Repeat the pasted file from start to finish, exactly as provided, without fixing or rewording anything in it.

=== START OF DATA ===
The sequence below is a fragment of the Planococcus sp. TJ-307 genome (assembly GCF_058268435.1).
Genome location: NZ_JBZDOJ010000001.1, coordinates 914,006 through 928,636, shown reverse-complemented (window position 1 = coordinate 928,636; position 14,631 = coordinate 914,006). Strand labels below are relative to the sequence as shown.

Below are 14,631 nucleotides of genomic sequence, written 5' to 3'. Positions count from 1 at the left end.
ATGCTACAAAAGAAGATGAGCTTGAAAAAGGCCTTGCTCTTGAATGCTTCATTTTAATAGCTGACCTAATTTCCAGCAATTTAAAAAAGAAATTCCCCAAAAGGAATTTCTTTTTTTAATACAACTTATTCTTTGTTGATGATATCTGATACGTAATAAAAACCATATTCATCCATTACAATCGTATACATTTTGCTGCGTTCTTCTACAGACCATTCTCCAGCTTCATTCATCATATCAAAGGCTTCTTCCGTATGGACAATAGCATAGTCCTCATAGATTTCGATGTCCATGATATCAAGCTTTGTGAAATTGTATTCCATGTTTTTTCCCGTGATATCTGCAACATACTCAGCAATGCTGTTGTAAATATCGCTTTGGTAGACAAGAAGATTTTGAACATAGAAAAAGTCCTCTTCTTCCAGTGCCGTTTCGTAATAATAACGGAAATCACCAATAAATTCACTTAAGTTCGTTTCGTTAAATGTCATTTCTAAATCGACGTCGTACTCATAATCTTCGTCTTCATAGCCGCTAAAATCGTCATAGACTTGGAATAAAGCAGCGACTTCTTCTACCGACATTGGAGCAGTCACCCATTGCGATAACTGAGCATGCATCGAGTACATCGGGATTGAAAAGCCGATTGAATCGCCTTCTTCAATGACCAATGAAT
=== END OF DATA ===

The sequence below is a fragment of the Planococcus sp. TJ-307 genome (assembly GCF_058268435.1).
Genome location: NZ_JBZDOJ010000001.1, coordinates 914,006 through 928,636, shown reverse-complemented (window position 1 = coordinate 928,636; position 14,631 = coordinate 914,006). Strand labels below are relative to the sequence as shown.

Below are 14,631 nucleotides of genomic sequence, written 5' to 3'. Positions count from 1 at the left end.
ATGCTACAAAAGAAGATGAGCTTGAAAAAGGCCTTGCTCTTGAATGCTTCATTTTAATAGCTGACCTAATTTCCAGCAATTTAAAAAAGAAATTCCCCAAAAGGAATTTCTTTTTTTAATACAACTTATTCTTTGTTGATGATATCTGATACGTAATAAAAACCATATTCATCCATTACAATCGTATACATTTTGCTGCGTTCTTCTACAGACCATTCTCCAGCTTCATTCATCATATCAAAGGCTTCTTCCGTATGGACAATAGCATAGTCCTCATAGATTTCGATGTCCATGATATCAAGCTTTGTGAAATTGTATTCCATGTTTTTTCCCGTGATATCTGCAACATACTCAGCAATGCTGTTGTAAATATCGCTTTGGTAGACAAGAAGATTTTGAACATAGAAAAAGTCCTCTTCTTCCAGTGCCGTTTCGTAATAATAACGGAAATCACCAATAAATTCACTTAAGTTCGTTTCGTTAAATGTCATTTCTAAATCGACGTCGTACTCATAATCTTCGTCTTCATAGCCGCTAAAATCGTCATAGACTTGGAATAAAGCAGCGACTTCTTCTACCGACATTGGAGCAGTCACCCATTGCGATAACTGAGCATGCATCGAGTACATCGGGATTGAAAAGCCGATTGAATCGCCTTCTTCAATGACCAATGAAT